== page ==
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Kalma ka lang: Harry Roque once again called out for rude behavior towards journalists

“Baka gumagawa nga lang ng istorya para mapalala iyong relasyon ng dalawang bansa,” he accused a BBC reporter after she asked him for a statement regarding an issue at the Scarborough Shoal.

Presidential Spokesperson Harry Roque found himself at the center of the Foreign Correspondents Association of the Philippines (FOCAP) statement, which described his tone as “disturbing.”

He was ridiculed by the way he answered a question sent by BBC‘s Virma Rivera about the Filipino fishers being prevented by Chinese ships from shipping on the Scarborough shoal.

Roque joked about the reporter’s question and made a sarcastic statement saying that Rivera might be making up stories to worsen the situation between China and the Philippines.

“Kasi fifth anniversary noong award, eh baka gumagawa nga lang ng istorya para mapalala iyong relasyon ng dalawang bansa, no,” said Roque, pertaining to the anniversary of the arbitral tribunal ruling on the South China Sea.

He also asked Rivera to call the Palace to clarify her report, calling it “tsismis.”

Virma, tumawag ka nang matanong mo naman si Mayor, iyong mga may-ari ng lantsa at saka ang PCG kasi tinawag iyong report ninyo ng isang may-ari ng lantsa na tsismis no. In fairness to you, tumawag ka ngayon, I will link you up with them para naman malinawan kung ano iyang report mo.”

FOCAP objected to Roque’s demeanor, saying that it was “disparaging and condescending” to give BBC and Rivera’s question an ill motive.

The organization added that while Roque has the right to dispute or clarify the allegations, that doesn’t justify his disrespect towards the reporter and her team.

National Union of Journalists of the Philippines (NUJP) gave Roque a taste of his own medicine after they sarcastically congratulated the spokesperson for “turning the regular Palace briefing into his own channel, where he can engage antics like calling out a journalist on national television for asking him to comment on reports.”

The organization also addressed how Roque implied that there are no reports about the allegation by pointing out a part in BBC’s documentary, Our World.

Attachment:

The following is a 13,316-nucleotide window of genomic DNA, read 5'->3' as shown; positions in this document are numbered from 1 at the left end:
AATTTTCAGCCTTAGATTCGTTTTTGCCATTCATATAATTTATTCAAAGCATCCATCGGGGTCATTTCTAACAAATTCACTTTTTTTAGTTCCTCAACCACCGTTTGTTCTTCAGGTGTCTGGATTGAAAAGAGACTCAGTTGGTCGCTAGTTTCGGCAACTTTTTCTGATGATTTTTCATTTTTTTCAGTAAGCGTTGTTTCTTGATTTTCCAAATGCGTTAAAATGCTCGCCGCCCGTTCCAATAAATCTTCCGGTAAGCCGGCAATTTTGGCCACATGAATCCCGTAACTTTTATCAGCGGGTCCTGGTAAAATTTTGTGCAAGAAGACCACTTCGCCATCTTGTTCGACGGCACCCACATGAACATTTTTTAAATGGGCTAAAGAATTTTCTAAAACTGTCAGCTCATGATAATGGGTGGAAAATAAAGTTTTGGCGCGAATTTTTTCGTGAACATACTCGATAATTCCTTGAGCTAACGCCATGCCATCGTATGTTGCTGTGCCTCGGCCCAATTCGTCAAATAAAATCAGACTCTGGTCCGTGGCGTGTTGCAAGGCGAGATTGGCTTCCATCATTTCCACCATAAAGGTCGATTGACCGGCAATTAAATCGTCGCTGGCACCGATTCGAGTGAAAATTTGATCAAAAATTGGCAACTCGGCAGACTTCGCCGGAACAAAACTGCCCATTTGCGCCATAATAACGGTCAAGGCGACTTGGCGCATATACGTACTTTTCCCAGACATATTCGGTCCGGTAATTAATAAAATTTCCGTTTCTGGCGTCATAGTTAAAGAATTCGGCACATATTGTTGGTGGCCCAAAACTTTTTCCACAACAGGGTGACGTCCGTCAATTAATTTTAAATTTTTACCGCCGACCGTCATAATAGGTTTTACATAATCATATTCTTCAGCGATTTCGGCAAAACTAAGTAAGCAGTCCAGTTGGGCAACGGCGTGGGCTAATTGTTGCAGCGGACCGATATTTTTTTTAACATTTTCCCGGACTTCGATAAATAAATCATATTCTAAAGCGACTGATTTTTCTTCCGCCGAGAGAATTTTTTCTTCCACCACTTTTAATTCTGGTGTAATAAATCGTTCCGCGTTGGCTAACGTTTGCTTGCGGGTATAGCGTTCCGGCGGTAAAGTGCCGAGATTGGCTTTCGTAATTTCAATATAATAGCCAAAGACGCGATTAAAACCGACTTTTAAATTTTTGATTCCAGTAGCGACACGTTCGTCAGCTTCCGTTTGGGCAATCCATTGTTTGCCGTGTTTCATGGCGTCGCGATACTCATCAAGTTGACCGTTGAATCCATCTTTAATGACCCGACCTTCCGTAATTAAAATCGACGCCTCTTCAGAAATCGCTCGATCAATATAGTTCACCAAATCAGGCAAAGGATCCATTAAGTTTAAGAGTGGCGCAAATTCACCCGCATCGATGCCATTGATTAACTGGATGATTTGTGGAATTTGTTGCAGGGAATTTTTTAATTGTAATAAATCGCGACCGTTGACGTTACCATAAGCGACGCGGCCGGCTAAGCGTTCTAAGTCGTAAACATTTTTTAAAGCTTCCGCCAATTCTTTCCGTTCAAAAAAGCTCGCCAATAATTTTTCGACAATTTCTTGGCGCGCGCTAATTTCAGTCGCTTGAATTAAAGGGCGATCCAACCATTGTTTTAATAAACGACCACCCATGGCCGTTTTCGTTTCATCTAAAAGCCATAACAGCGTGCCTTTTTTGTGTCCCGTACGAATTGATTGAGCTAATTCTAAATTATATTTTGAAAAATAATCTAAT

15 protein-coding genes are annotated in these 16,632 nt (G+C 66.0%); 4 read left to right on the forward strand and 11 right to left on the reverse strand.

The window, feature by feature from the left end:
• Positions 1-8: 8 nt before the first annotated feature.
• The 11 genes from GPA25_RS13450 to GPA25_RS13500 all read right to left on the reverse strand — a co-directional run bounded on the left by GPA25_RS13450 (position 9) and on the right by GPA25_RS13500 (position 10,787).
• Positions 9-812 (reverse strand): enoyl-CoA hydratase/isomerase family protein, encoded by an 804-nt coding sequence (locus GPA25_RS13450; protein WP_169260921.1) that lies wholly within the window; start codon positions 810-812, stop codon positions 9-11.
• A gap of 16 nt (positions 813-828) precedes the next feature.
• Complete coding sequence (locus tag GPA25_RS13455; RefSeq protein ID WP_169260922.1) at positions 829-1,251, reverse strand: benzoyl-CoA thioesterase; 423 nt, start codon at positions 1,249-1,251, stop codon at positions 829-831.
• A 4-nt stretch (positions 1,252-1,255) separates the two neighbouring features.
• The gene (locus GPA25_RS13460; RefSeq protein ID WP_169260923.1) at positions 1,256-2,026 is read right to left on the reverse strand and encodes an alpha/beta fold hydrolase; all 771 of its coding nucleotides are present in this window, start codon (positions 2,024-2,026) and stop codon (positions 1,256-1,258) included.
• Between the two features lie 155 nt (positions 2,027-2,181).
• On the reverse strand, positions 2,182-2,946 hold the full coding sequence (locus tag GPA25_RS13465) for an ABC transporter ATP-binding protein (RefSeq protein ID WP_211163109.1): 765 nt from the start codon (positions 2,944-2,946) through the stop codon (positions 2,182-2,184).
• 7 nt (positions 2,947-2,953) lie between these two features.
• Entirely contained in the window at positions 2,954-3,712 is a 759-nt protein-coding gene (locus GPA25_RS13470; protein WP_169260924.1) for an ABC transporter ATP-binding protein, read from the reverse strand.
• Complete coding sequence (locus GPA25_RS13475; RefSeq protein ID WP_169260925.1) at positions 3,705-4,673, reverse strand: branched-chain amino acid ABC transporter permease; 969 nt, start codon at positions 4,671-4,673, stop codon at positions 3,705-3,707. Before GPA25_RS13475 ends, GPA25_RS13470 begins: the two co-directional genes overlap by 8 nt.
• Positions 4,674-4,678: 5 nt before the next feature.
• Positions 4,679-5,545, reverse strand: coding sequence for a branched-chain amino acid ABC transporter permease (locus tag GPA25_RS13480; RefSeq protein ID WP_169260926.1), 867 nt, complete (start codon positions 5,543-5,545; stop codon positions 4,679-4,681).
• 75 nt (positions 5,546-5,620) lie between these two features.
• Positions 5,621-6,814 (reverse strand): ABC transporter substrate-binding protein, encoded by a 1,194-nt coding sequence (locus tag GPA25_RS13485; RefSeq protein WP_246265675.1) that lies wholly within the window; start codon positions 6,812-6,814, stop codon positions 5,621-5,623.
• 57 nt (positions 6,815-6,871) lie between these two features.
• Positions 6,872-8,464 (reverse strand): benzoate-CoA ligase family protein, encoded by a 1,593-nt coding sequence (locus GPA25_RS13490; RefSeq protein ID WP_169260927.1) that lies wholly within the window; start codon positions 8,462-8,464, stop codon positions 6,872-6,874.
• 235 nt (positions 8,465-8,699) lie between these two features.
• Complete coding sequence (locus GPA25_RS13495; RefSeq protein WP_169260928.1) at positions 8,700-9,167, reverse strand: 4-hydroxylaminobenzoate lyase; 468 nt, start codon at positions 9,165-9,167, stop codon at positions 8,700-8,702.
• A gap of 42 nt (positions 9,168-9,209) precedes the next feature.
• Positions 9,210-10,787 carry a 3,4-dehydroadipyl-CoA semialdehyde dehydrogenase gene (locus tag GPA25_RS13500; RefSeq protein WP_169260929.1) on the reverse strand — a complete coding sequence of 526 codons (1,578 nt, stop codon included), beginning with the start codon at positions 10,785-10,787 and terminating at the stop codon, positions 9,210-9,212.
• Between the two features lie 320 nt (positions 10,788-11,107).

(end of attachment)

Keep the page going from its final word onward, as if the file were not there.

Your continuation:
“BBC reported that Chinese vessels continue to impose a blockade in the Scarborough Shoal, preventing fisherman to access the resource-rich lagoon five years after the international court upheld the country’s claim to parts of the South China Sea.”

It’s not the first time that Roque found himself in a complicated relationship with the press members.

In May 2020, he snapped at CNN Philippines reporter Tricia Terada over an article she did not write over a supposed inaccurate use of the term “mass testing.”

He also refused to publicly apologize to the reporter and said that he has talked to her in private and clarified what needed to be clarified. However, he still stated that Terada should’ve corrected the story, even if she was not the writer, as she was the one assigned to the Malacanang.

“Now, whatever it is that I owe Trish… I’ve talked to Trish, and whatever it is that I should do, I’ve done it… It turns out that it was not Trish who wrote the article. And I think personally. I’ve sent a message to Trish, but I also feel that as the Malacañang reporter, she should have corrected the story of her news outfit, particularly because it’s her beat.”

Roque also got furious over an interview with Pinky Webb in January and was called out to skip questions from Rappler’s Pia Randa over technical issues and cut off those with “too many questions.”

Written by J M

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